Liselores ‘life lessons’ // An ode to autumn

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Each year, when the sweltering August days make way for the golden sunshine of September, I feel revived. I feel it in the air: the coming turning of the seasons. A freshness in the air that enables me to breathe deeply again and that replenishes my energy.

I’m a girl from the North country – I would be deeply unhappy if I lived in a climate without seasons. Unlike the rest of Holland (or so it seems), I don’t enjoy the summer. Sure, the first balmy days, when you walk around in your shirt sleeves: that’s okay. But the long, hot summer months, when it seems as if nothing happens and time stands still, and I’m overwhelmed by a sense of lethargy… no. Especially August, the month that I mostly associate by fields turning yellow in the blistering sun, always seems to last forever (just like February in the winter). I even call it a bona fide summer depression, even though that’s not a clinical term – strange, actually, because it’s long since been diagnosed that people suffer from Seasonal Affective Disorder in winter and from manic-depressive (bipolar) episodes in the spring or autumn. But during the summer, everyone should feel all sunny and happy, or so it seems.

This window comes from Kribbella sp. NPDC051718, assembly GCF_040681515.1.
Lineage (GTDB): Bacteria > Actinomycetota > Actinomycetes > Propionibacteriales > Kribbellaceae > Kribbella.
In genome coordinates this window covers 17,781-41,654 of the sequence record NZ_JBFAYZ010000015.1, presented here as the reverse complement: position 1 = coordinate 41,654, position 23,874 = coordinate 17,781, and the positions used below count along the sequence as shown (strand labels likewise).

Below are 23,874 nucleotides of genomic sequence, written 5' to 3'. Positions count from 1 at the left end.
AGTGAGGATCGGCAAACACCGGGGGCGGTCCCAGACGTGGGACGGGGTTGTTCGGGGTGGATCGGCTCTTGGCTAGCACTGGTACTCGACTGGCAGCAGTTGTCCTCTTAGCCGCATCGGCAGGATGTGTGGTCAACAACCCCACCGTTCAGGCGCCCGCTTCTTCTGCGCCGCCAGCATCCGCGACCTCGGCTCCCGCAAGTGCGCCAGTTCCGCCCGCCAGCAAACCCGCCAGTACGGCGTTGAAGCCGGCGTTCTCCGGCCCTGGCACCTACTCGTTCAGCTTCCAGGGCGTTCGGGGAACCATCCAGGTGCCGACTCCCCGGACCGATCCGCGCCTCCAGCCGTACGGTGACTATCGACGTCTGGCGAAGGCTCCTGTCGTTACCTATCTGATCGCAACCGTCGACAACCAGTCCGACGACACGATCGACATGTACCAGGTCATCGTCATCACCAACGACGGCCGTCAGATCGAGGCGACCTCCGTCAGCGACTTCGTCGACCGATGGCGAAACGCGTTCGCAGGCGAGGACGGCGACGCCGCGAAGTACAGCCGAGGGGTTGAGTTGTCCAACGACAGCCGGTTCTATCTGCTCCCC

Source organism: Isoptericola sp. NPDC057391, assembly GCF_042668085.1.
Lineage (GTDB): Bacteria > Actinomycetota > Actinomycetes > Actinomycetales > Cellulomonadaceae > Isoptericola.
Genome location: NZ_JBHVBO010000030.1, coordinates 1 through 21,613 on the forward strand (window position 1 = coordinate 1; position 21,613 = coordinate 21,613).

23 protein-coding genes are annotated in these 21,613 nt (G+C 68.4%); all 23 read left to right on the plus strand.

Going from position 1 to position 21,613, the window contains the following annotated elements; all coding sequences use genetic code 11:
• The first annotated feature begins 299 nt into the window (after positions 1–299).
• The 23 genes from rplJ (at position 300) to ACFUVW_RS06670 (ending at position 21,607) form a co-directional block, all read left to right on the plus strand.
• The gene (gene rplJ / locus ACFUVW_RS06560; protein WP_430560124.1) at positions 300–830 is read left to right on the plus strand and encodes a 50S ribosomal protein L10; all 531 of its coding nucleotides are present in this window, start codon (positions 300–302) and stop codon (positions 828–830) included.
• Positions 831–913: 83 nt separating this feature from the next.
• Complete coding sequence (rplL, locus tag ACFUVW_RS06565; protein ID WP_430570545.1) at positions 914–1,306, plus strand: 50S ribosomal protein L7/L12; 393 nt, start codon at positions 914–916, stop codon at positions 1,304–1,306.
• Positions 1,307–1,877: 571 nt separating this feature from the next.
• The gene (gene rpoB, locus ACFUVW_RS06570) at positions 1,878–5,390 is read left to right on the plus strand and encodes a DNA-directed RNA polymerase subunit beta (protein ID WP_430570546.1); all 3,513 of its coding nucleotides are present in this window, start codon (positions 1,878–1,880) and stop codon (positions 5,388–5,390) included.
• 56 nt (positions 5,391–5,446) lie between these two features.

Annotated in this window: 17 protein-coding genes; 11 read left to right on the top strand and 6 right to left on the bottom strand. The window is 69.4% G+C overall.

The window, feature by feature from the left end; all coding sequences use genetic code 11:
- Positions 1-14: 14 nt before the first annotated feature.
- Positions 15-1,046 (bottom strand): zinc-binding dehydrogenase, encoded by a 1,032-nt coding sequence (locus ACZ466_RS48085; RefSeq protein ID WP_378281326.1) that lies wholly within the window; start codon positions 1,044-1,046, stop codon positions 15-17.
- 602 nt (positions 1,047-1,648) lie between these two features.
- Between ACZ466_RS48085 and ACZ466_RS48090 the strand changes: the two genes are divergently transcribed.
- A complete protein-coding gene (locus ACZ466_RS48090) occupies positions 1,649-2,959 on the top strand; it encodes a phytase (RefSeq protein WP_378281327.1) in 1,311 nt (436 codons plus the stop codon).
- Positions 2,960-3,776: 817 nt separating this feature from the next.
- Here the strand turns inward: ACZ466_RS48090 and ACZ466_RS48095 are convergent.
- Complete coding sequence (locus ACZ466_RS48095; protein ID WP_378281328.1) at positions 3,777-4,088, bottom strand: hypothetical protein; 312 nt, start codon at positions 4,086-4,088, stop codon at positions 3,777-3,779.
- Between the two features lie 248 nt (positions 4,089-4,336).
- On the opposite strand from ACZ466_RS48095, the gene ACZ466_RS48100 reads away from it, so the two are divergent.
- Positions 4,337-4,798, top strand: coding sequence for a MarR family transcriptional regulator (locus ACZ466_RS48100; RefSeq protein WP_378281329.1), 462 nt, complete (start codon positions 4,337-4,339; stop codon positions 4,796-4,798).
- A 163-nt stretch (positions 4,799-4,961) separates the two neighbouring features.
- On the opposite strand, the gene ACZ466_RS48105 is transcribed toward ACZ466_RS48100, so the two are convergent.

Not me. I love the turning seasons. You feel it in the atmosphere: something’s happening, nature is adapting. Change. I love it. From the Indian summer we had last week, with clear blue skies and golden days, when I could sit in the sun for hours without sweltering and sweating, to the real beginning of the fall. When I walk my dogs in the morning or late at night, I love to watch the trees with their softly changing colours. I enjoy the smell of woodsmoke, of rotting leaves and mushrooms. (I remember making piles out of fallen leaves as a kid, and then jumping around in them. The best feeling.) I don’t even care if it rains, it clears my head – unless you’re in England, working on the land; that kind of takes the fun out of pouring rain – but then, I don’t have to be at work or school in my drenched clothing. I can dry my hair and change into dry clothes the minute I get home, and enjoy my cup of tea by the fire. Some candles and incense et voilá. Instant cosiness. I love that homey feeling. I’m not a no. 1 chef, but in the autumn I long to cook and bake. I even made my own granola this week!  I’d almost say: I wish it could last forever…. but that would be defeating the purpose, for it’s the turning of the seasons that I love. And still, like William Cullen Bryant wrote once: “Autumn… the year’s last, loveliest smile.” Amen!

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© Photography by Zoë // Moderne Hippies